4. In combination with an electric cord including a plurality of conductors situated within a tubular dielectric jacket, said cord being adapted for retraction into a cord 5 Winder housing through an opening in the housing by being wound on a drum in the housing by a substantially constant torque spring motor which rotates said drum, an electrical connector receiving an end of the cord, said connector comprising an elastic body of dielectric material, a plurality of electrical contact elements, each contact element having a terminal portion thereof embedded in said body and connected to a difierent one of said conductors, a strain relief element secured to an end section of the cords jacket and embedded together with said end section in said body, said body including an integral elastic collar portion near that end of the body which receives said cord, said collar portion extending radially outward from the surface of said body and being normally disposed in a plane which is perpendicular to the longitudinal centerline of the cord, said collar portion being larger than said opening in the housing so that at the instant said cord is fully retracted into the housing said collar portion contacts that portion of the housing adjacent said opening, arresting the cords retraction, and flexes toward the surface of said body thereby absorbing the impact of said contact whereby a relatively small force is transmitted through said body to the strain relief element effecting the connection between the cord and the body.

References Cited by the Examiner UNITED STATES PATENTS FOREIGN PATENTS 494,7236 7/1953 Canada.

OTHER REFERENCES German printed specification, 836,519, Himmler et al., April 15, 1952.

20 ARTHUR L. LA POINT, Primary Examiner.

S. T. KRAWCZEWICZ, Examiner.

Patent Citations
Cited PatentFiling datePublication dateApplicantTitle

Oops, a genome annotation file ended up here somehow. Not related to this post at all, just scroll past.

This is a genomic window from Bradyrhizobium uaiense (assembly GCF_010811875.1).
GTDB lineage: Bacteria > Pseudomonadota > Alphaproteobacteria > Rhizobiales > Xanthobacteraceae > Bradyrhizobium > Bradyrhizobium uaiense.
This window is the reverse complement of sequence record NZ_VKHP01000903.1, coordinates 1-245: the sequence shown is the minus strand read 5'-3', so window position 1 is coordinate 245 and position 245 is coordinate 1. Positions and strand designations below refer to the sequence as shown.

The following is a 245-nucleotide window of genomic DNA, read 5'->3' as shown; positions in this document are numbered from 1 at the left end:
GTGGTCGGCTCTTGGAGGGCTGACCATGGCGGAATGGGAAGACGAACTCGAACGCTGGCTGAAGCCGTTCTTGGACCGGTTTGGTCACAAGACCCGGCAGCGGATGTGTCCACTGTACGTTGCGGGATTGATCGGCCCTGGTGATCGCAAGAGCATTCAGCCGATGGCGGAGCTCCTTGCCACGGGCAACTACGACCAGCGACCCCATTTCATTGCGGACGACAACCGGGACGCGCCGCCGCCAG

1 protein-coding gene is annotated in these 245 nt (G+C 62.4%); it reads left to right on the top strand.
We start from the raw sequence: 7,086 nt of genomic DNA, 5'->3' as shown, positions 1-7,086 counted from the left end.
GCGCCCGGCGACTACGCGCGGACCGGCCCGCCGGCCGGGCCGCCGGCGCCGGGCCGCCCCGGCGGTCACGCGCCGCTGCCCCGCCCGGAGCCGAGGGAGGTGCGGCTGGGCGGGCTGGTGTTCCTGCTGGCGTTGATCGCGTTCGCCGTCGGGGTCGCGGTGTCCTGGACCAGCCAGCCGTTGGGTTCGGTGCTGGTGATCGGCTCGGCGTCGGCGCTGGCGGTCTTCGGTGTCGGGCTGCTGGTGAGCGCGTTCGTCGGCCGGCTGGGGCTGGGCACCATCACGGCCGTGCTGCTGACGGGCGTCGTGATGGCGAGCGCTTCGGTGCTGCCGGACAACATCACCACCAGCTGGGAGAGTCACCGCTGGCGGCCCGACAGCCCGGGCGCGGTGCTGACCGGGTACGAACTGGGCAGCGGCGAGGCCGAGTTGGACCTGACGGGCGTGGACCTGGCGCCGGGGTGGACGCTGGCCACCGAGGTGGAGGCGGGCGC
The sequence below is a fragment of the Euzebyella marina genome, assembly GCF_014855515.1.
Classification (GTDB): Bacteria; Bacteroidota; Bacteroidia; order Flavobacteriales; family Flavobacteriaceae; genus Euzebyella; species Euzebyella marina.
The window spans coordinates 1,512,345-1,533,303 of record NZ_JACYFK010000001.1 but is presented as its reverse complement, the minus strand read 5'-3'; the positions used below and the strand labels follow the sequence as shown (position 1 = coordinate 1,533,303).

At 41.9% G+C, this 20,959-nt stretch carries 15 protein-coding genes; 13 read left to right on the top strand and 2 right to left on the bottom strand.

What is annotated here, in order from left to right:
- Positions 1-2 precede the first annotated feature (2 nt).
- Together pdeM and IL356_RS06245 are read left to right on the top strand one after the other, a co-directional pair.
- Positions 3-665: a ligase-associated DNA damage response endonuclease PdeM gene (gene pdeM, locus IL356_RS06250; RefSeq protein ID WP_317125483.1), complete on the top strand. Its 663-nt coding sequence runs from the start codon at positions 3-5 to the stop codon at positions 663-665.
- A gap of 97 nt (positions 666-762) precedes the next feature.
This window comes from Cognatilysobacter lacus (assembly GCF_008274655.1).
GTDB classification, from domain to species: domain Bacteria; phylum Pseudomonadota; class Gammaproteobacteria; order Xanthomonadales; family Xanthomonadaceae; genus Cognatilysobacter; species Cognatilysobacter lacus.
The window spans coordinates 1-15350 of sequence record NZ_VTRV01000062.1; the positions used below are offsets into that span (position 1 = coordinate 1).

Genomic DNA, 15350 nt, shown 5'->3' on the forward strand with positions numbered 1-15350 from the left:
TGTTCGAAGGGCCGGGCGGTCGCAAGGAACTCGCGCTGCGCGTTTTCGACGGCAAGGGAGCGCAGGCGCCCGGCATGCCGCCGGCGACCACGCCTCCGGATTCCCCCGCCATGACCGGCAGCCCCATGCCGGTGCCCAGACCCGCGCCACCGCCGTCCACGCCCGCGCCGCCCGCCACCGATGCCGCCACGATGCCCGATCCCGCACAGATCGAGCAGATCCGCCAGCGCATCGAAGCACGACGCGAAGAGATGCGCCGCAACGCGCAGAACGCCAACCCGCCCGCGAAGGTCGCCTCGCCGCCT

US2273487 *Nov 16, 1940Feb 17, 1942Heyman Horace WStrain-relief means for electrical cords
US2911616 *Jun 13, 1957Nov 3, 1959Townsend Raymond LStrain relief for stranded cable connection
US2945921 *May 18, 1959Jul 19, 1960Electrolux CorpCordwinder bumpers
US2954541 *Jan 8, 1960Sep 27, 1960Honeywell Regulator CoRight angle electrical connector
US3149898 *Feb 13, 1958Sep 22, 1964Heyman Mfg CoPolarized electric plugs
*CA4947236A Title not available
Referenced by
Citing PatentFiling datePublication dateApplicantTitle
US4181394 *Jun 17, 1976Jan 1, 1980Pacific Electricord CompanyCord attachment plug
US5662193 *Dec 18, 1995Sep 2, 1997Reel-Thing Innovations, Inc., TheHousing for a retractacle cord mechanism
US5671833 *Apr 23, 1996Sep 30, 1997W.L. Gore & Associates, Inc.Retractable coaxial cable device
US5701981 *Mar 13, 1996Dec 30, 1997Marshall; TrevorRetractable power cord
US5803764 *Dec 26, 1996Sep 8, 1998The Reel-Thing Innovations Inc.Method of weather proofing an opening through which an electrical cord passes, and associated apparatus
Classifications
U.S. Classification191/12.4, 439/501, 439/449
International ClassificationH02G11/02, H01R13/72, H02G11/00, H01R13/00
Cooperative ClassificationH01R13/72, H02G11/02
European ClassificationH02G11/02, H01R13/72
Legal Events
DateCodeEventDescription
Feb 19, 1999ASAssignment
Owner name: ELECTROLUX CORPORATION, CONNECTICUT
Free format text: RELEASE OF SECURITY INTEREST;ASSIGNORS:BANCBOSTON INVESTMENTS, INC.;WELLS FARGO & CO.;FIRST BOSTON MEZZANINE INVESTMENT PARTNERSHIP - 9;AND OTHERS;REEL/FRAME:009773/0310
Effective date: 19980831
Nov 6, 1998ASAssignment
Owner name: EL ACQUISITION CORPORATION, N/K/A ELECTROLUX CORP.
Free format text: RELEASE OF SECURITY INTEREST;ASSIGNOR:BANKBOSTON NA;REEL/FRAME:009580/0655
Effective date: 19980831
Jan 5, 1990ASAssignment
Owner name: BANCBOSTON INVESTMENTS INC.
Owner name: FIRST BOSTON MEZZANINE INVESTMENT PARTNERSHIP - 9
Owner name: FIRST BOSTON SECURITIES CORP.
Owner name: WELLS FARGO & CO.
Owner name: WESRAY CAPITAL CORPORATION
Free format text: SECURITY INTEREST;ASSIGNOR:ELECTROLUX CORPORATION;REEL/FRAME:005206/0691
Effective date: 19891024
Nov 7, 1989ASAssignment
Owner name: BANCBOSTON INVESTMENTS INC.,
Owner name: FIRST BOSTON MEZZANINE INVESTMENT PARTNERSHIP - 9
Owner name: FIRST BOSTON SECURITIES CORP.
Owner name: WELLS FARGO & CO.
Free format text: SECURITY INTEREST;ASSIGNOR:ELECTROLUX CORPORATION A CORP. OF DE.;REEL/FRAME:005195/0287
Effective date: 19891024
Owner name: WESRAY CAPITAL CORPORATION
Jun 9, 1988ASAssignment
Owner name: FIRST NATIONAL BANK OF BOSTON, THE
Free format text: SECURITY INTEREST;ASSIGNOR:EL ACQUISITION CORPORATION;REEL/FRAME:004923/0862
Effective date: 19871030